Blog December 28th 2015

The ancient rune-inscribed "Tunwinni Cross" in St. Mary's and St. Michael's Church, Great Urswick.

Another interesting stone dating back to the Anglo-Saxon period is the so called "Tunwinni Cross" in Great Urswick, Cumbria. Dating app. 850 A.D. it has Ango-Saxon runes inscribed on it. It says at much as: 'This cross Tunwinni erected in memory of Torkbred (or Torkhtred) a monument to his son. Pray for his soul. Lyl wrought this'. The runes suggest that there was a literate early Christian community at that time.

Beneath the runes is a panel displaying two clerks, one holds a cross.

There is an argument that Urswick had been the site of a hitherto unidentified Roman fort. Following the departuree of the Romans their monastry was re-used by local people. By the late sith century it was the site of a monastry based on the model of that in use on Iona - a community of Celtic Christian monks.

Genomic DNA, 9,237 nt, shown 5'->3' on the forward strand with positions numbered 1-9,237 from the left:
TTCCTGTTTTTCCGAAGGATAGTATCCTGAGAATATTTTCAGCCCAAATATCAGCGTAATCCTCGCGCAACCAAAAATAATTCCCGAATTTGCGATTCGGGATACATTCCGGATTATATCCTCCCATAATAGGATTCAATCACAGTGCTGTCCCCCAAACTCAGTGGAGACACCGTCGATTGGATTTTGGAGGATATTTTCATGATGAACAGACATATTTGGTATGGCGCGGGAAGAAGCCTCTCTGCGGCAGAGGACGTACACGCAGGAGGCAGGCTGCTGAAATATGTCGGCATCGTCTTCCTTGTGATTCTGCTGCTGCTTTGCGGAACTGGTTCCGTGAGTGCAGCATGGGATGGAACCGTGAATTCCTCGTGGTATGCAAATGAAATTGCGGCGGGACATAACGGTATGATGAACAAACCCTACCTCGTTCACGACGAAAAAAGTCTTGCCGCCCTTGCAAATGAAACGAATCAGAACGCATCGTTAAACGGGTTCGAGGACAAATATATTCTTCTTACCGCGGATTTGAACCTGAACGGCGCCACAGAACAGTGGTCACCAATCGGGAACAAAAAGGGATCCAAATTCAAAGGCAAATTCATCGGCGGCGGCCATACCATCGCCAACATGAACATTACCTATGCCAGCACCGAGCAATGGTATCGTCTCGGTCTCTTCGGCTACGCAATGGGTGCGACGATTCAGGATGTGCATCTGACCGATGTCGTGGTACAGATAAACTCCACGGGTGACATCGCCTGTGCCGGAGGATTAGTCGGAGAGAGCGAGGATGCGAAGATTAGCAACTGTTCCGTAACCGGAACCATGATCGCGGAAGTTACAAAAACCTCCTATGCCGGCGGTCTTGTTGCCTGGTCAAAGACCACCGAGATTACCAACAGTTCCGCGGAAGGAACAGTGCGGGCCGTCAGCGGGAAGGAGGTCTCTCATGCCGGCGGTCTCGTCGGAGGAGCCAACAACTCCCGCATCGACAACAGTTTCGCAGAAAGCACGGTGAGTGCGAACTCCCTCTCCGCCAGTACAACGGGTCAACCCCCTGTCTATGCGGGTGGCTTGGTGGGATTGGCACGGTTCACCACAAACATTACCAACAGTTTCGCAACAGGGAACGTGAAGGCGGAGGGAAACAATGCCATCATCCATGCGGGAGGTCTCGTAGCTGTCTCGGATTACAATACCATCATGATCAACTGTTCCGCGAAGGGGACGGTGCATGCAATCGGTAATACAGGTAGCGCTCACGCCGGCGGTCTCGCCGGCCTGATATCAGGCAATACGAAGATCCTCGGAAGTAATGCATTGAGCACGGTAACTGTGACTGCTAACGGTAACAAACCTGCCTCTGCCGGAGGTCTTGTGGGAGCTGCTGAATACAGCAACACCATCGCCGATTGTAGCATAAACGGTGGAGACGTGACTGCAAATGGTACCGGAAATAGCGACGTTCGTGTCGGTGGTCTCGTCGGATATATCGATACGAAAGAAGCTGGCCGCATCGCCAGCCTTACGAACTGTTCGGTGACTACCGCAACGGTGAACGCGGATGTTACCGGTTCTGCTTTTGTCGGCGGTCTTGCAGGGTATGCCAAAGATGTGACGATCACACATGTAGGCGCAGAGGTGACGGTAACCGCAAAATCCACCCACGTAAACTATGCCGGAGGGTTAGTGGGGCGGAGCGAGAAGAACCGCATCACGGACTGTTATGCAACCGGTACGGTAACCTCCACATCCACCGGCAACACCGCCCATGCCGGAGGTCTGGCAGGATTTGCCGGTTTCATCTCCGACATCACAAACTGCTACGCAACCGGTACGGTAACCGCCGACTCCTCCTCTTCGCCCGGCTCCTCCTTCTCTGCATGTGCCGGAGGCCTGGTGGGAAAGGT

Despite the dodgy light - it was late October - by enlargening the photos, some more detail might be revealed. Cumbrian churches are worthwile visiting, as this and prior blogs have shown.

Tunwinni cross Great Urswick
Tunwinni cross Great Urswick
Tunwinni cross Great Urswick
Tunwinni cross Great Urswick

Having avoided the maybe too obvious Gosforth Cross, I hope to have given an interesting insight in the Viking Age (and Anglo-Saxon) monuments of Cumbria.

One more for the road ? Well.. then I will take you to another astonishing cross in the New Year. The Irton Cross. From here and now dear readers:

I wish you a spheric Sylvester and Happy, Healthy & Historical 2016 !

Thomas Kamphuis

The Hague, Holland